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A summer building project is providing a first home for a young Antigo couple and teaching a new mix of skills to local volunteers.
Steve Huff's 72,000-square-foot home isn't only impressive for its size -- it's being built to last thousands of years.
Hard-core building owners are testing materials and technology that could change home building for the rest of us.
These are excerpts taken from Concrete Homes - Nov. 2014 Issue:
"Americans are known for their CAN-DO attitude. When faced with adversity, we rise to challenges. With growing recognition of the threats posed by severe weather, the nation is beginning to understand that we must take steps to improve the way we build"
The Department of Homeland Security (DHS) has launched a program to avert both the human and financial impacts of destructive weather by changing construction for the better. The new Resilience STAR program is one component of a larger effort by the DHS to advocate for more stringent codes in order to reverse the trend toward less robust buildings. There is growing evidence to support taking on this challenge. The DHS has chosen to start with residential and in late 2013/early 2014, DHS initiated a Home Pilot Project under its new Resilience STAR program to enhance the resilience of homes. The project will allow the private sector to voluntarily identify and designate homes that are built or remodeled in ways that could employ design features proven to enhance resilience to disasters, while also being affordable.
FEMA reports that Americans face more severe weather than citizens of any other country. National Weather Service figures indicate that in an average year, the US experiences 2,500 floods, 1,000 tornadoes, and 10 hurricanes. In addition, earthquakes and wildfires may threaten a home or business with damage or destruction. Back in the 70's a gradual weakening of code requirements meant that new construction lost some robustness. Non-combustible materials like concrete and masonry were gradually replaced with lighter frame construction made with wood or steel. Over time, these buildings did not respond the same way to high winds, fires and storm surges, causing greater damage and higher dollar losses. After just one event, communities can be disrupted for years and some may never return to their former vibrancy.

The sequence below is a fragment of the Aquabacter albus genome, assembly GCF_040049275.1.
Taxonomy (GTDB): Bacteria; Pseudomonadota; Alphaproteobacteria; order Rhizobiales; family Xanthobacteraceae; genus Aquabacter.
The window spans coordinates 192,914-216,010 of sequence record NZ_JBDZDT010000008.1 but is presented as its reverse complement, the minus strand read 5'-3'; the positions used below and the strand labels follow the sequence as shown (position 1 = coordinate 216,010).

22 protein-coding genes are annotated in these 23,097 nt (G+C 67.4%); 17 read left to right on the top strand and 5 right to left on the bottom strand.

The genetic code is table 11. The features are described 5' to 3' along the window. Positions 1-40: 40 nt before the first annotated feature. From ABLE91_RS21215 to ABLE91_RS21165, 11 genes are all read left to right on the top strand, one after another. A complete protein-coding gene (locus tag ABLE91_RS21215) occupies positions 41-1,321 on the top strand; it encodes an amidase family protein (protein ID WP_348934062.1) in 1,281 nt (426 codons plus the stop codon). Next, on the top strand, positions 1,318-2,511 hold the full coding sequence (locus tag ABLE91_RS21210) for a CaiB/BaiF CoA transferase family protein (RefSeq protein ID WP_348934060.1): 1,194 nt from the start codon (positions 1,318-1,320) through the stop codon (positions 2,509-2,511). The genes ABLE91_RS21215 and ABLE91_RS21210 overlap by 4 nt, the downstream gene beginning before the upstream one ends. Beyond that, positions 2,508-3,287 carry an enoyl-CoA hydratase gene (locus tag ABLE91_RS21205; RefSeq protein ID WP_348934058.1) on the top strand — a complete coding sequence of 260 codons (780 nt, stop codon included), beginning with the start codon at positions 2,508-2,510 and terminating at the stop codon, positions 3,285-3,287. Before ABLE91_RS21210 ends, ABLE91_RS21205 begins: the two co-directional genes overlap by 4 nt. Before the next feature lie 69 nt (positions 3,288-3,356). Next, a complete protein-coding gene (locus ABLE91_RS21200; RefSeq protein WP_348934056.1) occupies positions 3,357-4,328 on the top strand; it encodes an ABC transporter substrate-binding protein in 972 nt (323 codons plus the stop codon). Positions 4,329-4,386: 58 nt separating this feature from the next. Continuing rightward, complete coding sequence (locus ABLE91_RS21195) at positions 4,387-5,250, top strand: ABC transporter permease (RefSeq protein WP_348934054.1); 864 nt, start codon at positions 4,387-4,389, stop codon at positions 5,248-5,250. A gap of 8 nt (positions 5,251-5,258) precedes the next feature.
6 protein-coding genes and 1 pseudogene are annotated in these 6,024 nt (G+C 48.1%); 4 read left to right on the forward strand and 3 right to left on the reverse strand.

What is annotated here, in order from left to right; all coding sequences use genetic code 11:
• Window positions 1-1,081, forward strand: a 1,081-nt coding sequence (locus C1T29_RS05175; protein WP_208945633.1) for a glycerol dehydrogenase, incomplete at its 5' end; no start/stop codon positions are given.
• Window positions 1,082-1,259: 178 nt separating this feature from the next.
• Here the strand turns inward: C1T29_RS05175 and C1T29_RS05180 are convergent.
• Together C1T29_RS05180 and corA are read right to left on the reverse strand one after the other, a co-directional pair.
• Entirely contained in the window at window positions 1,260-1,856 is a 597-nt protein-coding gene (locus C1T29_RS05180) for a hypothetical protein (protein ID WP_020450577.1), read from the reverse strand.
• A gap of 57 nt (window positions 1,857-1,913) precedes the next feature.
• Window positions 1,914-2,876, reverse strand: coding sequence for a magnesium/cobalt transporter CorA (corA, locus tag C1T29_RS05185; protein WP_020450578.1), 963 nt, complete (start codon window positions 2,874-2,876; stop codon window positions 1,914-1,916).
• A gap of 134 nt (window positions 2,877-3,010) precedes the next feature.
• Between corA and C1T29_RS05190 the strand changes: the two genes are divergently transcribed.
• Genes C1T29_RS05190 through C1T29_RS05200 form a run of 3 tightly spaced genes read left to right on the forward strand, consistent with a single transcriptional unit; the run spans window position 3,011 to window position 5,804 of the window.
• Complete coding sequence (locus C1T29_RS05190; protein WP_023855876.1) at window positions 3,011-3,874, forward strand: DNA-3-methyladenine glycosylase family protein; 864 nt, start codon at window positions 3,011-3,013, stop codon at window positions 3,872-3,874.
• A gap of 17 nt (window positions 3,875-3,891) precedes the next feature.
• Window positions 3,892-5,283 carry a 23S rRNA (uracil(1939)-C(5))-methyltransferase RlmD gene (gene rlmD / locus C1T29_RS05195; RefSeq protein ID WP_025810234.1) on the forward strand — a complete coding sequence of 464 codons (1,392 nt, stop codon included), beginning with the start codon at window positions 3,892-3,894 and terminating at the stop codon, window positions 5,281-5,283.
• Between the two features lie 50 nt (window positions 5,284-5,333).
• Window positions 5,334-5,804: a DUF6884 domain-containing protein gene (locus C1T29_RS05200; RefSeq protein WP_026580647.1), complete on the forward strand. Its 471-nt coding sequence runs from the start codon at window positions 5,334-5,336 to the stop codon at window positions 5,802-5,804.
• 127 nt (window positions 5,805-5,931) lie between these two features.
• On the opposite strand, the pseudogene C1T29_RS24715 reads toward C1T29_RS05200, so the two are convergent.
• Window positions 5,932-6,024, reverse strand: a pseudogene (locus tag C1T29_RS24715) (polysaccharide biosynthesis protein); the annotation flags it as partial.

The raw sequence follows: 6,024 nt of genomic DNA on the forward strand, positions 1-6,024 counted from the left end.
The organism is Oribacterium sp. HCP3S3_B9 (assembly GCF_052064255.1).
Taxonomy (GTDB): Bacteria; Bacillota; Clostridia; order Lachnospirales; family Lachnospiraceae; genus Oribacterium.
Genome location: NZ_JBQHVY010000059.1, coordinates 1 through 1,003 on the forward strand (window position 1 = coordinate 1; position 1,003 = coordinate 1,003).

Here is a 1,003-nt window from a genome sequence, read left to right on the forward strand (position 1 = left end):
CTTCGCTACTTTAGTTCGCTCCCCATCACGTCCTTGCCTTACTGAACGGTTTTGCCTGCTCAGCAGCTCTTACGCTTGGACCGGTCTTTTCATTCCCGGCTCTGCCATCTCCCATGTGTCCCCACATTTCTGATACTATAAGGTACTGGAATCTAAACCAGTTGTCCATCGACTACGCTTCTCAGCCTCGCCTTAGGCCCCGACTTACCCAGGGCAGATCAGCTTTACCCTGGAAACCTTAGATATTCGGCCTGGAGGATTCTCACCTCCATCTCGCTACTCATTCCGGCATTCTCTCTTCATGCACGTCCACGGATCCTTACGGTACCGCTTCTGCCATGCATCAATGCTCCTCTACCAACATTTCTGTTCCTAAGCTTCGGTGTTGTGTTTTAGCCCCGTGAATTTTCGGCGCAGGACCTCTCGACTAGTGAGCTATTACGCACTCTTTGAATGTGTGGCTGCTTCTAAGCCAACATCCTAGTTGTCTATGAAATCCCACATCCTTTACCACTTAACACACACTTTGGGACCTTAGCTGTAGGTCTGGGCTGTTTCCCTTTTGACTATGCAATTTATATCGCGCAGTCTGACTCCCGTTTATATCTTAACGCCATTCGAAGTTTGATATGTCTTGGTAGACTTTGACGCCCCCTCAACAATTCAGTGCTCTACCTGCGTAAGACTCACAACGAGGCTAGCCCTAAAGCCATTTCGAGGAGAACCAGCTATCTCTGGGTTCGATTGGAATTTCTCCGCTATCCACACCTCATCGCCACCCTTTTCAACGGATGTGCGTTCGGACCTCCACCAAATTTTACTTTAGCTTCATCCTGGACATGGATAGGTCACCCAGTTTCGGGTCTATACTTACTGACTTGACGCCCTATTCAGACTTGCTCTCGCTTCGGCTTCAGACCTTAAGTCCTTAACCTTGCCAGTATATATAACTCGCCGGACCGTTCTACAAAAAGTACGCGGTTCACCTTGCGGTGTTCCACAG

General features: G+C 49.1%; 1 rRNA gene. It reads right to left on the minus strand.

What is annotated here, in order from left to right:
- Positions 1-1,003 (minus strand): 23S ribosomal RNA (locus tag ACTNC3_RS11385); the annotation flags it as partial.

JOPLIN, MO - 2011: an EF5 multiple vortex tornado hit several neighborhoods, leaving over $ 2.8 billion in property damage, injuring 1,150 people and killing 158 in its destructive path.
It's been reported that for every $1 spent on disaster mitigations, up to $4 can be saved by preventing damage that would otherwise occur. From a financial perspective, prevention (spending money up front) can be seen as an investment because it's often cheaper than repairs. CONCRETE HOMES WOULD BE ONE WAY TO ACHIEVE ROBUSTNESS.
Any building system can be strengthened to perform better. For some building systems, increased performance comes with a price tag for the upgrade. For concrete systems, modifications to improve the homes' resilience are often minimal, making concrete construction more cost competitive when compared to wood-framed systems that have been upgraded to disaster resilience.
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